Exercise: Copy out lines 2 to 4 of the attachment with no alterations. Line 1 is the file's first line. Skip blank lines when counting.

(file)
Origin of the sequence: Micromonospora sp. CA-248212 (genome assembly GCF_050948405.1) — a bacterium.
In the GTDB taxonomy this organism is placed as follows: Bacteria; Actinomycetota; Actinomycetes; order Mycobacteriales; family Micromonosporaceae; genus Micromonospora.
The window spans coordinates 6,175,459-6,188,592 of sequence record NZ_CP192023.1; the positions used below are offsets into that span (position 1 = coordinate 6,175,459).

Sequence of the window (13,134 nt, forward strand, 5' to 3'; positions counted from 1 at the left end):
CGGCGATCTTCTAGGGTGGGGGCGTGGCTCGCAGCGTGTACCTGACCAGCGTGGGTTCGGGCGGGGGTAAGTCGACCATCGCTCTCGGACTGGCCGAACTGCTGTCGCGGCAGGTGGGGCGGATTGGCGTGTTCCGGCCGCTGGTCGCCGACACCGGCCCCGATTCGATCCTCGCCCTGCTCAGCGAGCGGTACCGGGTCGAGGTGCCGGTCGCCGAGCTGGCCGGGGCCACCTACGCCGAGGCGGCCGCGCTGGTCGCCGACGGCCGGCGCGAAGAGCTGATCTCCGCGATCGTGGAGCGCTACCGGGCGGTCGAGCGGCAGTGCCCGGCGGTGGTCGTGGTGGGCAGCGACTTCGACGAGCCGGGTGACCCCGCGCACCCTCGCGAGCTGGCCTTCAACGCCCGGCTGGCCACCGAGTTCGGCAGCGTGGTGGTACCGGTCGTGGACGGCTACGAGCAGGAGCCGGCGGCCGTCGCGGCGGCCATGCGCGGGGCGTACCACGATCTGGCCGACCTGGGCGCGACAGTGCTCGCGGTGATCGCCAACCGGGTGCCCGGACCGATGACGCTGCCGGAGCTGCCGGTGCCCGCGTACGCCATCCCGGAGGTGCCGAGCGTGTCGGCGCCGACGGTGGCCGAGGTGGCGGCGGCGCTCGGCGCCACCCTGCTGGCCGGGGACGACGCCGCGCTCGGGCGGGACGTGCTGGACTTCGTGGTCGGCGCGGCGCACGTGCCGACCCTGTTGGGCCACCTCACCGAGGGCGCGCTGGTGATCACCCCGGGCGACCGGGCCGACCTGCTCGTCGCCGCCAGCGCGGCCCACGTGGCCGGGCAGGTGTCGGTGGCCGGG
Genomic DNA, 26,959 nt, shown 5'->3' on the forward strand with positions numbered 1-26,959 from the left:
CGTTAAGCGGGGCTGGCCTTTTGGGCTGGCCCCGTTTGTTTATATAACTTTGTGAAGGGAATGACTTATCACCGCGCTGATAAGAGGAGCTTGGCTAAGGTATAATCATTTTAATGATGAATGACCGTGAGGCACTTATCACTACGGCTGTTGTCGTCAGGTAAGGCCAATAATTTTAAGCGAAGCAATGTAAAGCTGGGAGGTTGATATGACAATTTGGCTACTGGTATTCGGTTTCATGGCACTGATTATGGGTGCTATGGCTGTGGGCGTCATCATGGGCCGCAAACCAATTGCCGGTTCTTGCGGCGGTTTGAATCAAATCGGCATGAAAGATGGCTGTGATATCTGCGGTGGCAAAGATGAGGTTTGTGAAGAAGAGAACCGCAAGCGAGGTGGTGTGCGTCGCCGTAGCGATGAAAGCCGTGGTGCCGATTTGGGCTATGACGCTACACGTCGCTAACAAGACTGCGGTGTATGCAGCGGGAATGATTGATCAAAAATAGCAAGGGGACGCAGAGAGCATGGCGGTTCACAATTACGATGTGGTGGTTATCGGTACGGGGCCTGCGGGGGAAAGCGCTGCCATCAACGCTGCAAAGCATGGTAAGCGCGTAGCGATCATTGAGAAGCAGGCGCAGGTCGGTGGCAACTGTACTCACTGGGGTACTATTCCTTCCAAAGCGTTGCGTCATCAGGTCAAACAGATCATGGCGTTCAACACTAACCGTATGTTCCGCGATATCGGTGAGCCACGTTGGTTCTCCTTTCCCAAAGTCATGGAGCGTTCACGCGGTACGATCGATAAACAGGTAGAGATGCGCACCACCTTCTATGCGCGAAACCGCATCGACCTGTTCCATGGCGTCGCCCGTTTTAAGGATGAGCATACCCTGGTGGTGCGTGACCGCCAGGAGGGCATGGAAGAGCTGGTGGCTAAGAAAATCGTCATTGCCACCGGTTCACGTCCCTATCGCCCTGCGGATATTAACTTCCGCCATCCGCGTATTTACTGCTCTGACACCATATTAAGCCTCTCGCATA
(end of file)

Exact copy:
In the GTDB taxonomy this organism is placed as follows: Bacteria; Actinomycetota; Actinomycetes; order Mycobacteriales; family Micromonosporaceae; genus Micromonospora.
The window spans coordinates 6,175,459-6,188,592 of sequence record NZ_CP192023.1; the positions used below are offsets into that span (position 1 = coordinate 6,175,459).

Sequence of the window (13,134 nt, forward strand, 5' to 3'; positions counted from 1 at the left end):